Gabriel Perna | September 1, 2021
For David Holmberg, CEO of Highmark Health, the large integrated health system based in Pennsylvania, the impact of COVID was apparent early on. In February of 2020, he received an early morning call from Cynthia Hundorfean, CEO of Alleghany Health Network.
“[Hundorfean] called me on a Sunday and said, ‘I need you to come into the office, we’ve got a meeting going on.’ I walked into that meeting in my running clothes. There were 20 doctors and clinicians, and they laid out what they believed was the worst-case scenario. And my ask that day was to call the governor, pull the fire alarm, and say, ‘This is really exploding.’ It was all on the basis of data,” said Holmberg during a discussion at the 2021 Health Evolution Summit, Payer Insights.
From that moment on, Holmberg said, Highmark relied on real-time data to keep track of what was happening from patients and members. He says the company created a Naval aircraft-like command center with multiple screens and data points that tracked real-time cases, admissions into the hospital, death, success stories and much more. Having this data allowed Highmark to focus their efforts in engaging members, and double down on the things that had a high return, both economically and from a purpose standpoint.
Holmberg was joined by Dawn Owens, CEO of Triple Tree Holdings, Felicia Norwood, EVP and President of the government business division from Anthem, and Paul Tufano, Chairman and CEO of AmeriHealth Caritas. The four leaders discussed how COVID has had an impact on their health plan’s membership engagement and re-emphasized organizational priorities around culture, resiliency and value-based care.
Membership engagement during COVID
AmeriHealth Caritas has similarly leveraged data and analytics to track members during the COVID crisis, said Tufano. The organization used this data to find the COVID hotspots that were impacting high-risk members of the Medical Assistance (Medicaid) managed care health plan. And then Tufano said it was a matter of prioritizing outreach for those members. Beyond this one-on-one engagement, Tufano said the company reached out to local community organizations to increase vaccine uptake and promote other critical public health measures.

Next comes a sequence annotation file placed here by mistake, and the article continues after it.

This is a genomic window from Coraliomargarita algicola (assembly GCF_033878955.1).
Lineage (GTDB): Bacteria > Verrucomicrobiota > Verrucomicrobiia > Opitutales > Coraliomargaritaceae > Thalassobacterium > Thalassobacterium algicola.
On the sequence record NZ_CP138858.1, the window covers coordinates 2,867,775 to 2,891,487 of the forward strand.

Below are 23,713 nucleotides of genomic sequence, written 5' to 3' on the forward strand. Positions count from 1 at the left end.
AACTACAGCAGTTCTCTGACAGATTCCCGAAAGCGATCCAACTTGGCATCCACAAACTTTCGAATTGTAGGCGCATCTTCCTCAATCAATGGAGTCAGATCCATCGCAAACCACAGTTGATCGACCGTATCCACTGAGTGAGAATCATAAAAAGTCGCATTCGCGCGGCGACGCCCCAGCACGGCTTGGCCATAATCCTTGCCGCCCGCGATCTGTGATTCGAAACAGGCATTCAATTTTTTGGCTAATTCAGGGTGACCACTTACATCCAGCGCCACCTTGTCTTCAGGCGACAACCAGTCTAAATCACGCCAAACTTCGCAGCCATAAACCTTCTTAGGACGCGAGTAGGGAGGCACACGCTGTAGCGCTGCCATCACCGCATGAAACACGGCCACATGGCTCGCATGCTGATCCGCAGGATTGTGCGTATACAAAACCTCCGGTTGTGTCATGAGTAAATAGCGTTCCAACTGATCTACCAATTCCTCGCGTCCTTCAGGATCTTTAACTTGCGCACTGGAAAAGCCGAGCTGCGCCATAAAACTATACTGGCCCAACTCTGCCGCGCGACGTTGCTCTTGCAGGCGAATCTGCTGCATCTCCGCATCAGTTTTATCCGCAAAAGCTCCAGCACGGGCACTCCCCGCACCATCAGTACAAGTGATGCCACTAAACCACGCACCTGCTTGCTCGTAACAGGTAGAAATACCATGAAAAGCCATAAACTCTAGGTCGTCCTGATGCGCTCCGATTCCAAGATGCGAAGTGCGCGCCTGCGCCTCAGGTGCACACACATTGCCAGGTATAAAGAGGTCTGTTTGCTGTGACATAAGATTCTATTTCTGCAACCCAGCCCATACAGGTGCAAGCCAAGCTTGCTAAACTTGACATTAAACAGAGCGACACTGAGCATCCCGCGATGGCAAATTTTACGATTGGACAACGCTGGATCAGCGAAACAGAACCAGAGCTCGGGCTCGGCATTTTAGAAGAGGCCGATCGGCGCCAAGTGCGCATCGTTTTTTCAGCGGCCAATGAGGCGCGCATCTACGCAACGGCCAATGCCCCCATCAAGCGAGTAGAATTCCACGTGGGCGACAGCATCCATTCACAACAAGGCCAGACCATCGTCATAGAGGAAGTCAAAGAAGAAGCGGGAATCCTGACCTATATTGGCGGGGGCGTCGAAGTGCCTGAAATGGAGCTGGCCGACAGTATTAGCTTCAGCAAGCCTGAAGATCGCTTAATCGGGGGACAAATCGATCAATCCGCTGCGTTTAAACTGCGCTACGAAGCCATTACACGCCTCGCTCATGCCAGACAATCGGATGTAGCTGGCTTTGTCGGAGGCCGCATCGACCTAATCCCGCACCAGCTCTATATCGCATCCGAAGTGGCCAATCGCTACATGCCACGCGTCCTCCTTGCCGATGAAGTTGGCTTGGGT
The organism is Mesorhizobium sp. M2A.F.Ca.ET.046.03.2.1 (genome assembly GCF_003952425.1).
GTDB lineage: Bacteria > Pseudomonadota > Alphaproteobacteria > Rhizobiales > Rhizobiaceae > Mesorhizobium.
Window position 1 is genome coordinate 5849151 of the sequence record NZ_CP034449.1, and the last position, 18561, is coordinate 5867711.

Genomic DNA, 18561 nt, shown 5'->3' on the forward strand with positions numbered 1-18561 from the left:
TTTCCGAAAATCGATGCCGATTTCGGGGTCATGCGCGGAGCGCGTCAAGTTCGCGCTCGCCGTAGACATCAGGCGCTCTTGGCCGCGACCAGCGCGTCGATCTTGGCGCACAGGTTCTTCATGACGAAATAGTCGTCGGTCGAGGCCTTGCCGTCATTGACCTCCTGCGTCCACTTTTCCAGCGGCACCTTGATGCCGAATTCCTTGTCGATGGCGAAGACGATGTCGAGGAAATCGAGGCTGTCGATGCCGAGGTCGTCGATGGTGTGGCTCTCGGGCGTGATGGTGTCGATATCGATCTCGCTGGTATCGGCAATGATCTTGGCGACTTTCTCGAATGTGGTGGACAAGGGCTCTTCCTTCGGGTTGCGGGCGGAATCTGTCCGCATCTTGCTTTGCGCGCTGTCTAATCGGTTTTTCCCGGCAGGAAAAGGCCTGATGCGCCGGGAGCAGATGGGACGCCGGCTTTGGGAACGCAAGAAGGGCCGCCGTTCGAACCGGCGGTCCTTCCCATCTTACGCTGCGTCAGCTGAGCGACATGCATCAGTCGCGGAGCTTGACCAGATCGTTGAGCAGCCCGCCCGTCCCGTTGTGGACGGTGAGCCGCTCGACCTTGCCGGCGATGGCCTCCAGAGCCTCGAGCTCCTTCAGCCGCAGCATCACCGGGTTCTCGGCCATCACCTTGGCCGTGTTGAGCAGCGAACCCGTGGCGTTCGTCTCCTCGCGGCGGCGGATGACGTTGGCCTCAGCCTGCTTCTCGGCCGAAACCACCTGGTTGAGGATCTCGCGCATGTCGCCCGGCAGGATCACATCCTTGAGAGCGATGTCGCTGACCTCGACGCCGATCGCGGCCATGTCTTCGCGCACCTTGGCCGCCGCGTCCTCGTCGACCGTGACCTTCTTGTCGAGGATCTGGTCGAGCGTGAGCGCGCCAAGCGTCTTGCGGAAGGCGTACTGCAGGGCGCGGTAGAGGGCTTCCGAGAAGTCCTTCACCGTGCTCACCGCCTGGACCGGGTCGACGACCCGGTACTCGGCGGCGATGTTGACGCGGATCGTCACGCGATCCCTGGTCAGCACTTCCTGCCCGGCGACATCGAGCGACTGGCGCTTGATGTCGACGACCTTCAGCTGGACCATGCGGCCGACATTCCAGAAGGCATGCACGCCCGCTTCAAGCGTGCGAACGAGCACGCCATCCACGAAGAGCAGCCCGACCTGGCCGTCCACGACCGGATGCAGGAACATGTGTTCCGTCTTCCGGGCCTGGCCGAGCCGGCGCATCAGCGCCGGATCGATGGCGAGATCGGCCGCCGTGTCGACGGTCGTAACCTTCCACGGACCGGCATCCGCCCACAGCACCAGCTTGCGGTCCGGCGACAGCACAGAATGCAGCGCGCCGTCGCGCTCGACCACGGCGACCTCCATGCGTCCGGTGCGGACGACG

“At times, we turned our wellness and opportunity centers, which we have in our markets, into vaccination centers, and engaged with our members and community leaders to talk about the importance of vaccination,” Tufano said. “And I think the one thing for all of us in this part of the health care industry to really underscore is the importance of us doing more for those of our neighbors, our fellow Americans who have challenges that became more acute during the pandemic.”
He said that the pandemic created a closer relationship between the company and its Medicaid members, which in turn has made the organization recommit to addressing the social determinants of health. “We need to be focused on the life outcomes of our members in the Medicaid space,” Tufano said. The company also prioritized mental health services and whole-person care for these underserved populations, he said.
At Anthem, Norwood said the company’s 80,000 associates spent countless hours calling millions of members to see how they were doing and if they had access to the fundamental essential things you need to get through every, single day. Like AmeriHealth Caritas, they also partnered with community organizations to increase membership engagement during COVID. Norwood said that it’s imperative this collaboration continues after the pandemic ends.
“I think the engagement we’ve had with community-based partners during this time is something that absolutely should continue. That is the only way we’re going to be able to reach our members. It’s really what it means to be committed, connected, and invested in the communities that we serve,” Norwood said at the Summit.
Culture matters and continues to matter
Norwood credits the culture of the organization, led by the vision of CEO Gail Boudreaux, for ensuring the company stayed aligned in trying to engage its members and achieve other important goals.